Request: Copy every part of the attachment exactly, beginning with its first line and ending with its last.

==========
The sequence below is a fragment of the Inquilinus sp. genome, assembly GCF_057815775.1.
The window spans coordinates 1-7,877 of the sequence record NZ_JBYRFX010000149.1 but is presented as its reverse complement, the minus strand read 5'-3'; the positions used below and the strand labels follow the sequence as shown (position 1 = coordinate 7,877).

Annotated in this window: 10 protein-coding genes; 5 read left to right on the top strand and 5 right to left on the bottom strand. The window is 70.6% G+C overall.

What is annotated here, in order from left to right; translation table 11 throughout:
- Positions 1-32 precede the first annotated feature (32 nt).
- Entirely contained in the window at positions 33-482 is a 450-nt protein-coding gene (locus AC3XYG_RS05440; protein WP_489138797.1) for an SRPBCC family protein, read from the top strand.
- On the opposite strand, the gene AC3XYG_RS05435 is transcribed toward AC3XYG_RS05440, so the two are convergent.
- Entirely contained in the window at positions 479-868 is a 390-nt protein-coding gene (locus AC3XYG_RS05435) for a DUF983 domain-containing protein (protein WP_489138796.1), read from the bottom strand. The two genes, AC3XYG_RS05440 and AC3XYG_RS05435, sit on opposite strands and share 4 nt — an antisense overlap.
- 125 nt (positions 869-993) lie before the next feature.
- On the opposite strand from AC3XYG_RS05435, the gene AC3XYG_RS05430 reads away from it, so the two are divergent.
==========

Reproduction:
The sequence below is a fragment of the Inquilinus sp. genome, assembly GCF_057815775.1.
The window spans coordinates 1-7,877 of the sequence record NZ_JBYRFX010000149.1 but is presented as its reverse complement, the minus strand read 5'-3'; the positions used below and the strand labels follow the sequence as shown (position 1 = coordinate 7,877).

Annotated in this window: 10 protein-coding genes; 5 read left to right on the top strand and 5 right to left on the bottom strand. The window is 70.6% G+C overall.

What is annotated here, in order from left to right; translation table 11 throughout:
- Positions 1-32 precede the first annotated feature (32 nt).
- Entirely contained in the window at positions 33-482 is a 450-nt protein-coding gene (locus AC3XYG_RS05440; protein WP_489138797.1) for an SRPBCC family protein, read from the top strand.
- On the opposite strand, the gene AC3XYG_RS05435 is transcribed toward AC3XYG_RS05440, so the two are convergent.
- Entirely contained in the window at positions 479-868 is a 390-nt protein-coding gene (locus AC3XYG_RS05435) for a DUF983 domain-containing protein (protein WP_489138796.1), read from the bottom strand. The two genes, AC3XYG_RS05440 and AC3XYG_RS05435, sit on opposite strands and share 4 nt — an antisense overlap.
- 125 nt (positions 869-993) lie before the next feature.
- On the opposite strand from AC3XYG_RS05435, the gene AC3XYG_RS05430 reads away from it, so the two are divergent.